The metalworkers union sees the industry’s eleventh-hour bid to link an agreement to the curtailing of factory-level demands as an act of bad faith.
The National Union of Metalworkers of South Africa (Numsa) has described some of the latest demands by employers in the metals and engineering sector as reckless and destructive.
Speaking to journalists at a press conference called at the union’s headquarters in central Johannesburg on Thursday, Numsa’s general secretary, Irvin Jim, said demands to tailor section 37 of the main agreement by the Metal and Engineering Industries Bargaining Council could delay the end of the strike. They could even destroy the collective bargaining structure that the industry’s largest employers and unions have used for several decades, he said.
The federation representing the largest employers in the industry, the Steel and Engineering Industries Federation of Southern Africa (Seifsa), on Tuesday announced it had “reluctantly” accepted Labour Minister Mildred Oliphant’s proposal to offer wage increases of 10% to low-level employees in the metals and engineering sector over three years.
However, Seifsa insisted that section 37 be tightened up in order to protect employers from double dipping – that “matters that would materially impact on the cost of employment would not be raised for negotiation at company level”.
The National Employers’ Association of South Africa (Neasa), which represents small and medium enterprises in the sector, also supported this move.
‘No intention of new demands’
Jim said that instead of the union making proposals to employers, it had unilaterally made an offer and had stipulated that it would expire on Friday night.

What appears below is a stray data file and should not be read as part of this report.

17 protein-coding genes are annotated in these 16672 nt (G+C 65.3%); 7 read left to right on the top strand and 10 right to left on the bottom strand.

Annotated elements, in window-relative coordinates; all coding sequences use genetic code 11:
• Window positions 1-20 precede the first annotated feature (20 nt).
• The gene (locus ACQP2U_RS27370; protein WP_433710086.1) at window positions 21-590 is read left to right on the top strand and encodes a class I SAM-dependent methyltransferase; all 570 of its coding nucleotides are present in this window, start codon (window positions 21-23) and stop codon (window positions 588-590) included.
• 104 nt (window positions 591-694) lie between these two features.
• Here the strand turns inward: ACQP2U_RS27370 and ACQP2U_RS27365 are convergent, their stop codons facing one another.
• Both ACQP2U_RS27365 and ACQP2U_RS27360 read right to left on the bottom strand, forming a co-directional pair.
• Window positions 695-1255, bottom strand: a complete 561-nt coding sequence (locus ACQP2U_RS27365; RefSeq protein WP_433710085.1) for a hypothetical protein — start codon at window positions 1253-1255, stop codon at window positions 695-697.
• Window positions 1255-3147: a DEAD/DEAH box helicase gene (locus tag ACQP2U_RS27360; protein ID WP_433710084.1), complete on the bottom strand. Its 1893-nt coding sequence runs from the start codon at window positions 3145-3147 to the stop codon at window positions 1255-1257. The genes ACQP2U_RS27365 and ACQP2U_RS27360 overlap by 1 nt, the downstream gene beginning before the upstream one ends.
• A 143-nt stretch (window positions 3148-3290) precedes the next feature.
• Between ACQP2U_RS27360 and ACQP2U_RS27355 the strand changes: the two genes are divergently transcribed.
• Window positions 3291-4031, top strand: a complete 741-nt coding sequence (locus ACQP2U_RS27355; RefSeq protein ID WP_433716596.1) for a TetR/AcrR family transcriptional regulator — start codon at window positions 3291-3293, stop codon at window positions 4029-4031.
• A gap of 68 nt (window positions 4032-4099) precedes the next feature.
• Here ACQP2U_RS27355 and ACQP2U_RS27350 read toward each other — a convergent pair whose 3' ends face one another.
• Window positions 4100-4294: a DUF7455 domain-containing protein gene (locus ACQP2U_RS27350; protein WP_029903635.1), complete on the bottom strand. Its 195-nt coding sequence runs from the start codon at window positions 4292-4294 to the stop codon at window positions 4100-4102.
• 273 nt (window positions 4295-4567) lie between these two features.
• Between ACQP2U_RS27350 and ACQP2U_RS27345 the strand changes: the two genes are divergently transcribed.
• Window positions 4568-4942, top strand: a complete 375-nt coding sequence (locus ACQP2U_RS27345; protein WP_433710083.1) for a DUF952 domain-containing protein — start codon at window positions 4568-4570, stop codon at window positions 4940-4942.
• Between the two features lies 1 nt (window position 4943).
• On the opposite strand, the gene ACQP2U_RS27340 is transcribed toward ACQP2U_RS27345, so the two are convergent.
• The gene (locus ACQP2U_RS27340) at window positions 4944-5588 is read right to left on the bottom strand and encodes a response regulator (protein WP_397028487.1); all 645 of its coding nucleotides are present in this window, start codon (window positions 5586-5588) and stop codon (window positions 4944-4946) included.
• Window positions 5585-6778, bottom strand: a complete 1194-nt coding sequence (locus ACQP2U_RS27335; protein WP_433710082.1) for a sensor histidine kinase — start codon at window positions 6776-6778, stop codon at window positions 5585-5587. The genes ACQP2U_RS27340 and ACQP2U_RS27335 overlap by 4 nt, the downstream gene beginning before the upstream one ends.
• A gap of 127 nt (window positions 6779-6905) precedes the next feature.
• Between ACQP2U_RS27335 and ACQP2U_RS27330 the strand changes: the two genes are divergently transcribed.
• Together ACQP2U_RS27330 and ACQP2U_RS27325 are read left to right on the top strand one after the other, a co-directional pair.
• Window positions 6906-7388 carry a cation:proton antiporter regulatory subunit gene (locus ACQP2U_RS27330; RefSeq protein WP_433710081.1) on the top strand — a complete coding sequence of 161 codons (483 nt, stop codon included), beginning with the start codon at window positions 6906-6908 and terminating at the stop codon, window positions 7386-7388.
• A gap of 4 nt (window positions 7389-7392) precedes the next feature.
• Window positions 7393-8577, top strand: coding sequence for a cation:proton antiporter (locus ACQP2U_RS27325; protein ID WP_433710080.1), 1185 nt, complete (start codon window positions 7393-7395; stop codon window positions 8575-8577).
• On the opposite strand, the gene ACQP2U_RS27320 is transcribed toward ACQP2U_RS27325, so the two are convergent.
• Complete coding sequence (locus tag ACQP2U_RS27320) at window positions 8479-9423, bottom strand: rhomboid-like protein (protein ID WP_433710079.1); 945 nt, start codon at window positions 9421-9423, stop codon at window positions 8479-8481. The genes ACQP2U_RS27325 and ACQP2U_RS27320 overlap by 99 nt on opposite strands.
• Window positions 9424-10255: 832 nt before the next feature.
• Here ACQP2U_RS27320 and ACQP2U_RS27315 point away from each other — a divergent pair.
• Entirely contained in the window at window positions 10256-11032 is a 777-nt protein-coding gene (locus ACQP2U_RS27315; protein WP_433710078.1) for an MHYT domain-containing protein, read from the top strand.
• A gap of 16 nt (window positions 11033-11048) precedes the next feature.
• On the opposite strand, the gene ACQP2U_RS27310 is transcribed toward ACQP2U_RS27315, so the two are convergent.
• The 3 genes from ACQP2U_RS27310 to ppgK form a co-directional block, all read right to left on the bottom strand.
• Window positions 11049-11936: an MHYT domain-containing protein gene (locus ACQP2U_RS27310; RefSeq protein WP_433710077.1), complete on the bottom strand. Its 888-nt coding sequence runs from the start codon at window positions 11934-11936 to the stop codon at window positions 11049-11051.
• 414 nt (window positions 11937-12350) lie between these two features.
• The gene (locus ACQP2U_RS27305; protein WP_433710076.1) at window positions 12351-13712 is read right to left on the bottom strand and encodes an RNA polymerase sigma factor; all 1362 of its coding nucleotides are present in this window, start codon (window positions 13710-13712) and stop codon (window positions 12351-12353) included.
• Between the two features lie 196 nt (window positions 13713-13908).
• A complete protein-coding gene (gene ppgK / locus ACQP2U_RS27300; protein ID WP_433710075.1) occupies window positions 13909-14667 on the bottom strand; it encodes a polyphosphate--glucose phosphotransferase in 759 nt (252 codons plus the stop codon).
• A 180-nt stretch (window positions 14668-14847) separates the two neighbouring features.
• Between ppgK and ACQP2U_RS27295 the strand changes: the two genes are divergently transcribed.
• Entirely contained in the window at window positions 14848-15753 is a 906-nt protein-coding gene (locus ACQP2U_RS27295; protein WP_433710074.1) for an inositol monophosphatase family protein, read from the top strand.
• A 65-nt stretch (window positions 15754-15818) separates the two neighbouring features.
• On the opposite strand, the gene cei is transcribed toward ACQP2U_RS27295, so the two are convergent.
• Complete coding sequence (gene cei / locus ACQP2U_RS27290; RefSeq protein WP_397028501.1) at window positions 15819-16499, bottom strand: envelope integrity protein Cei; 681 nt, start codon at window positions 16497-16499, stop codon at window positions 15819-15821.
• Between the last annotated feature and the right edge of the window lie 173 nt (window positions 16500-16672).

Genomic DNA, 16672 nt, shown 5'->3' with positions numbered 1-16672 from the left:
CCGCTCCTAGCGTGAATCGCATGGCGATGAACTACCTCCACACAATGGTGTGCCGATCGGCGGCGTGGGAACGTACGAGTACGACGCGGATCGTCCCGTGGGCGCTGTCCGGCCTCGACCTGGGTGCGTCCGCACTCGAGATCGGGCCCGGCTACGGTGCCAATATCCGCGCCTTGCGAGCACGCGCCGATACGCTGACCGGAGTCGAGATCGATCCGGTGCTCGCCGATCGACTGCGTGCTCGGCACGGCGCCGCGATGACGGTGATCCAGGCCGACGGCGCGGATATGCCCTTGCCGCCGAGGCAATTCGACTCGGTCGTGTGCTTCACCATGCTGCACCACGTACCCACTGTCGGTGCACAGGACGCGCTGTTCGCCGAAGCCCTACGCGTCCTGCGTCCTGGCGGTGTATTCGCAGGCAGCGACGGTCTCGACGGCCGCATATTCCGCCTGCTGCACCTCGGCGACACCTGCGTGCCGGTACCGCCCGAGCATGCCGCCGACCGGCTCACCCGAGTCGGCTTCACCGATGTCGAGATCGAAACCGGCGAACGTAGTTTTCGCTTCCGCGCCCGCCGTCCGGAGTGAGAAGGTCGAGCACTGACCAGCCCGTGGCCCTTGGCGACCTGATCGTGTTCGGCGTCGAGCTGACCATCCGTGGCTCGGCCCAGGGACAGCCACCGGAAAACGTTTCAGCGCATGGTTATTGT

Seifsa had previously presented the union with an ultimatum of a final offer, which was rejected on July 13.
Jim said the union has no other agenda or any intention of revisiting wage agreements once signed to make new demands, and has not given employers any reason to think it would.
“It’s a reckless approach,” he said, adding that it was this attitude by employers that had caused Numsa to intensify the strike, and that it was they who had to take responsibility for their actions.
“They want the union to contract outside of the law,” he said.
Karl Cloete, the Numsa deputy general secretary, said the press conference was called in response to the employers embarking on a “propaganda offensive”. He questioned whether the industry is indeed losing as much as employers claim, given that it was they who had placed new hurdles in the way of the wage negotiations.
“They claim to lose R300-million every day … Why then would responsible adults subject the economy to this kind of bleeding?” he asked, adding that employers are not making a political and ideological stand but are waging a full-out attack on Numsa.
Council in danger of collapse
“I think we are very close to each other; it is not Numsa delaying … Employers are not hell-bent on finding a speedy resolution to the strike,” Jim said.
The most extreme ramification of the employers’ current stance could be the total collapse of the bargaining council, he said, adding that what employers are doing is “ill-advised and misguided”.
Jim said the employers are pushing the situation towards anarchy.
But he said the union understands the pressures facing business, and raised concerns about high level of deindustrialisation in the country. The union is willing to discuss this and plan with employers.
Numsa said the union cannot speak on behalf of its members and does not know if they would accept the wage offer and conditions. It was expecting feedback from members later on Thursday afternoon and would then decide on the way forward.
Jim said the union might require another meeting with the employers, depending on the response from the union’s members.